Alien Covenant Reviews Are Mixed

‘Alien: Covenant’ Director Ridley Scott Tests Classic Monster Movie Template To Mixed Reviews [Opinion]

Alien: Covenant is a tale of two reviews at this point.

While Ridley Scott’s return to the franchise he created with 1979’s Alien and furthered with 2012’s Prometheus has a 79 percent from top critics at Rotten Tomatoes as of this posting, the positive reviewers are not without their share of criticisms.

Also, the ones who dislike the film really seem to dislike it causing viewers that have to wait until May 19 to see it to wonder, why the ire?

It seems most of the positive reviews at this point are willing to give Alien: Covenant the benefit of the doubt for being well-made, having a couple of solid characterizations, and delivering enough of the creepy goods to make it a worthy, though not superior, successor to the original.

The negatives, however, seem to be attacking one point — it’s too low-key.

For a case study in how critics are reviewing Alien: Covenant, it’s worth looking at Gizmodo‘s write-up as well as the one from the horror aficionados at Bloody-Disgusting.

First, to Gizmodo. reviewer Germain Lussier seems to have really disliked the film, titling the review, “Alien: Covenant May Be the Biggest Disappointment of the Summer.”

“And while the characters might realize they made a mistake relatively quickly, the film is not quick in getting to that point,” Lussier writes. “Alien: Covenant is criminally backloaded, with almost an hour going by before the crew lands on the planet and another half-hour or so after that before the thrills start to really kick in. In that long slog of exposition, you spend a lot of time with the new characters but still manage not to learn much about them.”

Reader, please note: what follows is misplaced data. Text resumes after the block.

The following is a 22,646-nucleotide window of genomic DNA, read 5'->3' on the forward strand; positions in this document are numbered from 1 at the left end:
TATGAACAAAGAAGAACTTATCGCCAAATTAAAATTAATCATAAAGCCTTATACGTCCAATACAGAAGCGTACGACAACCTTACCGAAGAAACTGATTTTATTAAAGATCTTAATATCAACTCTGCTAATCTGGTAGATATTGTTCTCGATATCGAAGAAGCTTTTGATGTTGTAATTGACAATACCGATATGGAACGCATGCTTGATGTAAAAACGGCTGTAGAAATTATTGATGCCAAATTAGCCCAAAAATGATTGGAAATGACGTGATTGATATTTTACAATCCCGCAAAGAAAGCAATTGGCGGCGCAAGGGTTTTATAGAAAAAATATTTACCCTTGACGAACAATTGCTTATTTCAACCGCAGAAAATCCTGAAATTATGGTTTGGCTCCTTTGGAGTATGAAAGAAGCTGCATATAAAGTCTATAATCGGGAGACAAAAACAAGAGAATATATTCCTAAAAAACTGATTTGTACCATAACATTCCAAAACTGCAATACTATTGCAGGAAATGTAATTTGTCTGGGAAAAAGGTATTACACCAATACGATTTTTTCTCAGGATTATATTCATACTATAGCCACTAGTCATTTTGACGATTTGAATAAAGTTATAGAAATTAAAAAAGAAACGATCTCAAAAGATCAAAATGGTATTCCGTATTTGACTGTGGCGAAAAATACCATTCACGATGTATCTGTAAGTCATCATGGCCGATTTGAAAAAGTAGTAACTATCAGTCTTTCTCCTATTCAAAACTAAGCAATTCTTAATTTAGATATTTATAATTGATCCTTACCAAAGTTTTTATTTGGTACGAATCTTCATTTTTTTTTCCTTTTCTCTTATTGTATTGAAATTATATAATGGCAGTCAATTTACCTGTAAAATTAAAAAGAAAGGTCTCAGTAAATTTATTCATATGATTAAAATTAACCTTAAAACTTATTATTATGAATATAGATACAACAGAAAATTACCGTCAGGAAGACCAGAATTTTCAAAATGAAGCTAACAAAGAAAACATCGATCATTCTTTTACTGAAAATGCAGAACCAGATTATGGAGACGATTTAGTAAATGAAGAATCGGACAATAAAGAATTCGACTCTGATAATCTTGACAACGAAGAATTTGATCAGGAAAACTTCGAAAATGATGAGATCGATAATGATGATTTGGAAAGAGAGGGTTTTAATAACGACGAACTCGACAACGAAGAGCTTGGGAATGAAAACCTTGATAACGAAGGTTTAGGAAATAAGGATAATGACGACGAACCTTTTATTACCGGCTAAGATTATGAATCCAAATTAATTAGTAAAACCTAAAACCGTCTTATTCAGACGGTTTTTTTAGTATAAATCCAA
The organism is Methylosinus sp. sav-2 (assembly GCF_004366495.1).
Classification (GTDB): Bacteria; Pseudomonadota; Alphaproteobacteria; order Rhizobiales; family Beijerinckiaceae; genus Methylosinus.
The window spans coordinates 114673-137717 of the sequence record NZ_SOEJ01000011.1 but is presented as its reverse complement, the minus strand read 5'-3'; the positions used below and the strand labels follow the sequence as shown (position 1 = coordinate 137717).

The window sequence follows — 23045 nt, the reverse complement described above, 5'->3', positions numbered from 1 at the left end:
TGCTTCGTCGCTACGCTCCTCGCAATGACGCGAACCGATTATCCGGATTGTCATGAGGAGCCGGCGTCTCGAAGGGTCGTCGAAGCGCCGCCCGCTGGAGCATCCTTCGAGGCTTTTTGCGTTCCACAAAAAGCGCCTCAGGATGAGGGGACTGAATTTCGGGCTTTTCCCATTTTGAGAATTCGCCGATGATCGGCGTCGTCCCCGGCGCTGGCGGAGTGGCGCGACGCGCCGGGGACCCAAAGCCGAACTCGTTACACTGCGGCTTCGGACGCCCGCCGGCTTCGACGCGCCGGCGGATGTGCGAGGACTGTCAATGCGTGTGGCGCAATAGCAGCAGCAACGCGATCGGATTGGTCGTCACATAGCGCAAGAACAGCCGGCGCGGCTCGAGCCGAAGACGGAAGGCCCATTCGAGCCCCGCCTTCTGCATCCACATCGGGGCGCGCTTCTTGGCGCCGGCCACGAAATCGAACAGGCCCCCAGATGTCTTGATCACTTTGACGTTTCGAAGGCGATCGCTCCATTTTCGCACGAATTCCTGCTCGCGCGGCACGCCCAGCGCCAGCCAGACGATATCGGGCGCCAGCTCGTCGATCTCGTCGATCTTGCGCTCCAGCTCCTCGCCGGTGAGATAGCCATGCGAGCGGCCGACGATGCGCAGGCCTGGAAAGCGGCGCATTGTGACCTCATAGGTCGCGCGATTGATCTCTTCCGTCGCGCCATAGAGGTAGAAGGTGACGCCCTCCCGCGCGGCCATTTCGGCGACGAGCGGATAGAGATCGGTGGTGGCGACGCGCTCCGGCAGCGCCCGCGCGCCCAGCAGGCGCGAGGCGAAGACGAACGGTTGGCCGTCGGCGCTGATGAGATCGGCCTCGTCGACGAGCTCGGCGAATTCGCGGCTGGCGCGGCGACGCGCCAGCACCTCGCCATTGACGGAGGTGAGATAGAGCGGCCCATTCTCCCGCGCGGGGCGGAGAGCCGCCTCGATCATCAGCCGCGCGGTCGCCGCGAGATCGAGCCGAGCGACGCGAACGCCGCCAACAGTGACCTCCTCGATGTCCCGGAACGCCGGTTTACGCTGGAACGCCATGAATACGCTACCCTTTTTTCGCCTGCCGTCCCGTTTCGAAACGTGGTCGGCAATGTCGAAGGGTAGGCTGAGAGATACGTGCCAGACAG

Now flip it to Bloody-Disgusting, which hails Alien: Covenant as “an intensely crafted nightmare.”

Reviewer Jimmy Champane beams “I’m relieved to say that, while not without its flaws, Alien: Covenant is nothing short of the film we wanted, and I’m even more excited for the series’ future after watching it.”

Champane further explains that the film has “almost more than enough tension and gore here to satisfy fans of the franchise who felt let down by Scott’s previous entry [Prometheus],” adding that the aliens in the film “are downright disturbing, and the CGI is minimal in relation to both.”

“The practical effects are downright disgusting, and watching people get torn apart is just as juicy as we all hoped it would be,” he adds.

If you haven’t seen the film, the overall positives, the reservations, and, yes, the disappointments, are likely to do nothing to assuage your curiosities before opening day.

From the positive side, what it sounds like is that Alien: Covenant is an old-fashioned monster movie. It is easy in this modern age of on-demand this-and-that and instant gratification to forget that the original Alien very much followed the template Lussier complains about.

The alien sightings in director Ridley Scott’s original are hidden in shadows for the most part, and the creature doesn’t make its first appearance until quite a ways into the film.

The original Alien followed a long-running and effective monster movie template, where the creatures stay in darkness until the final 25-33 percent of the film. Scott, who also directs Alien: Covenant, cut his teeth on these types of films and appears to be making a more modernized version of that old school formula.

Whether it plays well to today’s audiences or not will depend squarely on the actors, their characters, and whether the story holds enough intrigue to bridge the gap between an ominous opening and the bloodletting that riddles the final act.

What do you think, movie lovers? Do you prefer creature features like Alien: Covenant that take their time bringing in the gory goods? Sound off in the comments section below.

[Featured Image by Fox]

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